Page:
There’s still more talk about electric vehicles than demand for them: some 200,000 vehicles in the UK are currently driven electrically – at least partly so, since most of them are so-called plug-in hybrids, as they still carry a conventional combustion engine as well.
Given there are around 35m vehicles registered in Britain, the electric revolution hasn’t fully reached either the heart or the wallet of the people. Yet. This, however, is going to change, albeit probably slowly.
Fast and fundamental changes
We know that the mobile world will also need to make some fast and fundamental changes if we are to meet the climate targets set in Paris.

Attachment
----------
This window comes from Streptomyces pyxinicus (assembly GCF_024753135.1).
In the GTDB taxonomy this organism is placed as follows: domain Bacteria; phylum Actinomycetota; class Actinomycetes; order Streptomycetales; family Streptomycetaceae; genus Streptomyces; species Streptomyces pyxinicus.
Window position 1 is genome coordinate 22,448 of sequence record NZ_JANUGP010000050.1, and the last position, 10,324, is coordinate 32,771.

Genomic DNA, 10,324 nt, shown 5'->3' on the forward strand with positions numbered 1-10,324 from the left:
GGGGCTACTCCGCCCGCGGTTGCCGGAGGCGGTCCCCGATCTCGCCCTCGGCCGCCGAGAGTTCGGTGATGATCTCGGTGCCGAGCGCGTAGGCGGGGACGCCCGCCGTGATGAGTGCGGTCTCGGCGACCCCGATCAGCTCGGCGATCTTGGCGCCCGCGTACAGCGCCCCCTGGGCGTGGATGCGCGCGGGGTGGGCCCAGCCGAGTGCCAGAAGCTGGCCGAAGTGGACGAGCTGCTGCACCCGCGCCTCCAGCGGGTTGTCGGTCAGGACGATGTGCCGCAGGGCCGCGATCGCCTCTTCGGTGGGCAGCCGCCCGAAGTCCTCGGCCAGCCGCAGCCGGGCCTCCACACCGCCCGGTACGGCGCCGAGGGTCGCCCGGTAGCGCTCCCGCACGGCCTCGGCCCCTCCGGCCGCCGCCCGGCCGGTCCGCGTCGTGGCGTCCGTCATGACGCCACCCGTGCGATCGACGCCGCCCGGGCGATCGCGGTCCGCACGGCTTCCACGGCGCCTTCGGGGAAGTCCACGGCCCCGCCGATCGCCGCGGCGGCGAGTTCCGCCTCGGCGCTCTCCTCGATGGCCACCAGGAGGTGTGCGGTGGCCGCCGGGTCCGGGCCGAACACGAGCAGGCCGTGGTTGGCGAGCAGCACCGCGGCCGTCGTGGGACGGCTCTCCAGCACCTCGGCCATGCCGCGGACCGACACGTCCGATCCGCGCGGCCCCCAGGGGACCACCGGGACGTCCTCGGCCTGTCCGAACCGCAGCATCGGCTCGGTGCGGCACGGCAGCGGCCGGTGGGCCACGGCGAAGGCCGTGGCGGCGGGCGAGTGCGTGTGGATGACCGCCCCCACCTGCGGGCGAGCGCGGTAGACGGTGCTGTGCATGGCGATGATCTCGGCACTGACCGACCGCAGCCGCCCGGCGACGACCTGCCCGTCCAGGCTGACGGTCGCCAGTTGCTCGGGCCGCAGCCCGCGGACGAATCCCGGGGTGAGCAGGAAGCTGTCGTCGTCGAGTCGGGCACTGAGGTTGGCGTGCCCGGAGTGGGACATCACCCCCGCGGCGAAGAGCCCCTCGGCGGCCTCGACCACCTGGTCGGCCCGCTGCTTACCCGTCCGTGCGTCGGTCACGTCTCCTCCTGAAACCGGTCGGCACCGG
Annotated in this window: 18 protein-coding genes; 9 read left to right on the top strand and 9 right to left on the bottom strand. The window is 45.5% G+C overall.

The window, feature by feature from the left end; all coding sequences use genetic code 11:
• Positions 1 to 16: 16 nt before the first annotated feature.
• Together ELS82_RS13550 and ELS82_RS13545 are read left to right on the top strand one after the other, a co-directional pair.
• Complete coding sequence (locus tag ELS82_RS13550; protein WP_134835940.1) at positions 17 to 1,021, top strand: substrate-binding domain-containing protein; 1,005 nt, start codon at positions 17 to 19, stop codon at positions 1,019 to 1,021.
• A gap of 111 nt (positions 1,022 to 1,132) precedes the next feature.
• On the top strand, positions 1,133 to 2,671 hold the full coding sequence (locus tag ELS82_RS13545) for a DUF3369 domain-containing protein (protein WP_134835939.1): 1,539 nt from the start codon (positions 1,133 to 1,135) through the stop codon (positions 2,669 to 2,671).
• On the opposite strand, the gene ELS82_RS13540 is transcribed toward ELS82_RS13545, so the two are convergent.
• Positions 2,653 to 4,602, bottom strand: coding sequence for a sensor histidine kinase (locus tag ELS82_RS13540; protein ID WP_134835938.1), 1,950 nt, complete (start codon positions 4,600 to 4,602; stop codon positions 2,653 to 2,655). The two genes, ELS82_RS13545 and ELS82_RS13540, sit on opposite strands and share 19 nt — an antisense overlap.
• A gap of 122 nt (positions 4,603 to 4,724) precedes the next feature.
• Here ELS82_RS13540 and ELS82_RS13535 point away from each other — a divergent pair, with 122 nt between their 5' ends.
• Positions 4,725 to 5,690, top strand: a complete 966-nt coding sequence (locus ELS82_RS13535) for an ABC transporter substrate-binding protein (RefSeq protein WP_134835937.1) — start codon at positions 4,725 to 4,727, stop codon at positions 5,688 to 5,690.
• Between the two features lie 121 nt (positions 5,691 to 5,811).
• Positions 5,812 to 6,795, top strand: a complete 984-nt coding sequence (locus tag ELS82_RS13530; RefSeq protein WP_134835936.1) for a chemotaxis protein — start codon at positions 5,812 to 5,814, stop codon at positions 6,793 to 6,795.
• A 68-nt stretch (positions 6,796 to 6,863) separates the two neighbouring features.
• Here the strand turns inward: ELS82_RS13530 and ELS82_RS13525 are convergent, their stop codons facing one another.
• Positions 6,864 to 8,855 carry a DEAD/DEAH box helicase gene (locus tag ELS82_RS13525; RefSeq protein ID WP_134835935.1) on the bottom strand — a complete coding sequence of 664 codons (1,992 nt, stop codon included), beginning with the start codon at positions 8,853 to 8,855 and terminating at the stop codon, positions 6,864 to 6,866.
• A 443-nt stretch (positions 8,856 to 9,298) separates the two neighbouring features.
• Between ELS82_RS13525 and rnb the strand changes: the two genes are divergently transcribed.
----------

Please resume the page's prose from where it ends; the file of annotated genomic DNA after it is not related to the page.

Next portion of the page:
The mobility of the future will therefore be connected and smart, as well as automated and electrified.
There are several projections on how many electric vehicles will be running between Thurso and Torquay in a couple of years from now, with some forecasts expecting up to 38m electric vehicles (including hybrids) by 2040.
And here exactly lies the challenge: where will the necessary power come from?
Even if we assume that the charging process becomes significantly smarter, and even if we assume that mobility as a whole develops towards a highly automated and more efficient scenario, we will most probably be facing a higher demand for electricity.
How much more electricity will we need?
Estimates on exactly how much additional energy will be needed by 2050 differ widely, ranging from the equivalent of six nuclear power plants to an increase of a mere tenth of nowadays demand on a cold winter’s day.